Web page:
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NCPR News Staff: Brian Mann
News Reporter and Adirondack Bureau Chief

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Adirondack Hunting Camps: Traditional Use or Backcountry Condos?

For more than a century, hunters and fishermen in the Adirondacks have leased land for their cabins from big logging companies. But changes in the timber industry - and conservation deals made with the state - are displacing hundreds of hunting clubs. Now, more sportsmen are looking to buy their land, hoping to keep the tradition alive. As Brian Mann reports, the shift is raising new concerns about development in the backcountry.  Go to full article

Ortloff Withdraws: Senate Race Loses Drama, Democracy

The race to replace Senator Ron Stafford lost half its steam last night. Just before a meeting of the Clinton County Republican Party, Assemblyman Chris Ortloff announced that he has withdrawn his candidacy. As Brian Mann reports, Ortloff is stepping aside after GOP officials across the north country threw their weight behind his opponent.  Go to full article

Bush Administration Relaxes Clean Air Act Rules: Raises Acid Rain Fears

New York's Attorney General says he'll sue to block a Whitehouse plan that could mean more acid rain for the Adirondacks. New rules announced Thursday would ease rules for coal burning big power plants in the Midwest. Brian Mann has details.  Go to full article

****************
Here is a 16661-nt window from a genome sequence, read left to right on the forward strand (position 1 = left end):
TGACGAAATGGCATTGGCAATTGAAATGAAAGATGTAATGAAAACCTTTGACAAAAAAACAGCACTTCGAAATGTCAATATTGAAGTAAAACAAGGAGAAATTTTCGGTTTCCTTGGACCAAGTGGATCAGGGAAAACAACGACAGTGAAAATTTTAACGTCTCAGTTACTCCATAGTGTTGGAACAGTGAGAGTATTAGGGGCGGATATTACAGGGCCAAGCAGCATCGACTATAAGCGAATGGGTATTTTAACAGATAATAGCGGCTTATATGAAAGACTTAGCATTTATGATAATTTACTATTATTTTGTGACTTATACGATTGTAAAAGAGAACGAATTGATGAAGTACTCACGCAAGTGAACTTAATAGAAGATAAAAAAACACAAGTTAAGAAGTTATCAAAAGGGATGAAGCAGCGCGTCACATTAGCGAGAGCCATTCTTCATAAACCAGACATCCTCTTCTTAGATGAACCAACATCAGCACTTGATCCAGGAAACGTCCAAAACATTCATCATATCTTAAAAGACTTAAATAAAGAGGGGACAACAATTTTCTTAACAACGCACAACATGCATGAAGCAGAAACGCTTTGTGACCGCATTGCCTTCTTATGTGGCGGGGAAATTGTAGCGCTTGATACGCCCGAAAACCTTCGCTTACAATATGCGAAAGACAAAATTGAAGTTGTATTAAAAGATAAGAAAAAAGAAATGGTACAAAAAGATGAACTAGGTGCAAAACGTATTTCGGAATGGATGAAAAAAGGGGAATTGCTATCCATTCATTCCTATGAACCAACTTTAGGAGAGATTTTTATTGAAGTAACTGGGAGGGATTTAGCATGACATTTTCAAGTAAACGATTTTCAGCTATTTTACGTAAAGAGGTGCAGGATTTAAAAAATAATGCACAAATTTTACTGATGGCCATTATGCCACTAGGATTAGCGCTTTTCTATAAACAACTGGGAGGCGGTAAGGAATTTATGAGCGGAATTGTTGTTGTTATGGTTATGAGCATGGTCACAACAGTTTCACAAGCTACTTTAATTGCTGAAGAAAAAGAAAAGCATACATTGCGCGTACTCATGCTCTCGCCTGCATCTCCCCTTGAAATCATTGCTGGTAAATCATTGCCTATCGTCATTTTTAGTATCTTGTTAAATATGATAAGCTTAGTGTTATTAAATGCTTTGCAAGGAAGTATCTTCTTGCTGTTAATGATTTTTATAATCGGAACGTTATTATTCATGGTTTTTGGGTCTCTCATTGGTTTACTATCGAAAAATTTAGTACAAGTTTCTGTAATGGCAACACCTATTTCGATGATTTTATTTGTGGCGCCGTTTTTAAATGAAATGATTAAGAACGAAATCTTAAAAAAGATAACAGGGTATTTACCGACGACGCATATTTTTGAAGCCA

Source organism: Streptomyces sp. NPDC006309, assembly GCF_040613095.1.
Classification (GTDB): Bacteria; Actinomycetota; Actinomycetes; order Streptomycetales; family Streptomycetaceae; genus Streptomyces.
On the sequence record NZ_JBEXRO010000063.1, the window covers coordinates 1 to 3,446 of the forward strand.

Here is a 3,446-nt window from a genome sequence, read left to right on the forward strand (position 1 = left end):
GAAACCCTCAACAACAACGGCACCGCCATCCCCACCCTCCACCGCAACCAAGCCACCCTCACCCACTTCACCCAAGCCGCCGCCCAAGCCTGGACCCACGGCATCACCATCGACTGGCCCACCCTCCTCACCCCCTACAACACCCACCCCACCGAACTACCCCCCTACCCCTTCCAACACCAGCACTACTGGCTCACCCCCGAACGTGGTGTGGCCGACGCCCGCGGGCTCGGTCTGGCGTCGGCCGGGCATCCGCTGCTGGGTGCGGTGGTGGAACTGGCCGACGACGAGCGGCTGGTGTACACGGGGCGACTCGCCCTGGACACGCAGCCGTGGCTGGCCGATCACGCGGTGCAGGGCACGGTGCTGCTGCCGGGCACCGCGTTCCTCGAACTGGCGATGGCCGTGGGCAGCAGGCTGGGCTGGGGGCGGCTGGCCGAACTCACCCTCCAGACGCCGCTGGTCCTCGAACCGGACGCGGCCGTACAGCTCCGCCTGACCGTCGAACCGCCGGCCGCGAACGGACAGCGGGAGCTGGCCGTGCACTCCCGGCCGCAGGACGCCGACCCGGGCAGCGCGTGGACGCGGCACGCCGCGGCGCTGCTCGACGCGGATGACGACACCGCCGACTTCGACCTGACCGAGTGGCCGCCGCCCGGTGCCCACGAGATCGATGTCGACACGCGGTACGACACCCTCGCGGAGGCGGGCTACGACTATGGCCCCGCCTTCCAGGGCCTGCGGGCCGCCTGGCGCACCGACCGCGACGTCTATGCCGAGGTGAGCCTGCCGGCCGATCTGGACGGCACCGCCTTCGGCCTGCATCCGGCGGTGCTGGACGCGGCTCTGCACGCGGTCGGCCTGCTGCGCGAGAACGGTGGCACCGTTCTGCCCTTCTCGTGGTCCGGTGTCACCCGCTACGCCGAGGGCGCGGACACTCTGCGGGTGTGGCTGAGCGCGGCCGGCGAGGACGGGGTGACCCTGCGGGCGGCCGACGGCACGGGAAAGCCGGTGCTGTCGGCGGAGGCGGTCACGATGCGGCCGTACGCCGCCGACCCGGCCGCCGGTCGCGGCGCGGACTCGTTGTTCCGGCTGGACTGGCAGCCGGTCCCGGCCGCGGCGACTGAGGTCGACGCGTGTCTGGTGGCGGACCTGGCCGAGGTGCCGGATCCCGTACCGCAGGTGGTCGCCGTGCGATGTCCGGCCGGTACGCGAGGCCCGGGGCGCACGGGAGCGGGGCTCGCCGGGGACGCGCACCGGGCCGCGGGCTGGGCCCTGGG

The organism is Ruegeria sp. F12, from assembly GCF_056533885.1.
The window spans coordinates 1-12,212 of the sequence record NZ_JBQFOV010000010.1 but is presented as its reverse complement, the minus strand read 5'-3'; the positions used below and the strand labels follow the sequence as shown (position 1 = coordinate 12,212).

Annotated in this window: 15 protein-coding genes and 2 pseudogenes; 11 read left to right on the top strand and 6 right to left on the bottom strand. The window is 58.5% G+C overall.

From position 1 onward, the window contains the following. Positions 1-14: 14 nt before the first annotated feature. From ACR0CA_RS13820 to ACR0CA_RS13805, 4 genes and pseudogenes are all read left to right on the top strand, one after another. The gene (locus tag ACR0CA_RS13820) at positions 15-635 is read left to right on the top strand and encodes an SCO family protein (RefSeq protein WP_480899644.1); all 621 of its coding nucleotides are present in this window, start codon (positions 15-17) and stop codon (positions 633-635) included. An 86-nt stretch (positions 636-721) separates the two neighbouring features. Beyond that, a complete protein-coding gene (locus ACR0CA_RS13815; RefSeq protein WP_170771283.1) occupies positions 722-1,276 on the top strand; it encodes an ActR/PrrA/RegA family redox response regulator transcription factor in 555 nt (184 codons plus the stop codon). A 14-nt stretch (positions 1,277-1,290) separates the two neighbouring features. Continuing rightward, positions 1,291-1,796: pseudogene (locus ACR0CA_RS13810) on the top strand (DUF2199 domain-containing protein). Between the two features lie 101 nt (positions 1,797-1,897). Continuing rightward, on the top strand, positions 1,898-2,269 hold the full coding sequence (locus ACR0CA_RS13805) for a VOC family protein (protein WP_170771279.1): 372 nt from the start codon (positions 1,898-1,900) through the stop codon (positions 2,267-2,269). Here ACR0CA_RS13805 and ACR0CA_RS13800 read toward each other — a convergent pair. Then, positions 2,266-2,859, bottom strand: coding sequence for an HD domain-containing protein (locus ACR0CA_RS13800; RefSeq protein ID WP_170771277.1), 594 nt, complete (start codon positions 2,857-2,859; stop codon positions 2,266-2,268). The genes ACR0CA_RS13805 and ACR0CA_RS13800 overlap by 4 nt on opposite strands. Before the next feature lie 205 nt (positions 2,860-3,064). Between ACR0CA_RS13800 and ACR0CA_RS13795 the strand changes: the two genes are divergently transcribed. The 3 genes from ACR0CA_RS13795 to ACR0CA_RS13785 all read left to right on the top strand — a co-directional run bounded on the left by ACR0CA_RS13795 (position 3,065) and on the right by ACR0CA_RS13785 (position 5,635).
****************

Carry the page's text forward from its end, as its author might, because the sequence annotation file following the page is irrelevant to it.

Jetski Bans Spread: Five Adirondack Towns Now Restrict Personal Watercraft

This week, the towns of North Elba and Chester moved to tighten restrictions on jetskis. Personal watercraft will be banned completely from Lake Placid. On Loon Lake, jetski-riders will face new age and speed limits. As Brian Mann reports, some locals, and some government officials, say the controls are unfair.  Go to full article

Plattsburgh's Mayor Won't Run for Stafford's Senate Seat

Plattsburgh Mayor Dan Stewart announced on Monday that he won't make a bid to replace Senator Ron Stafford. Stewart, a Republican, would have faced Assemblyman Chris Ortloff and Assemblywoman Betty Little in the GOP primary. Brian Mann has details.  Go to full article

More on the Lake Placid Film Forum

Martha Foley talks with Brian Mann about the latest gathering of film stars, directors, producers and writers in Lake Placid.  Go to full article

A Filmmaker's Take On September 11th: Letting People Speak for Themselves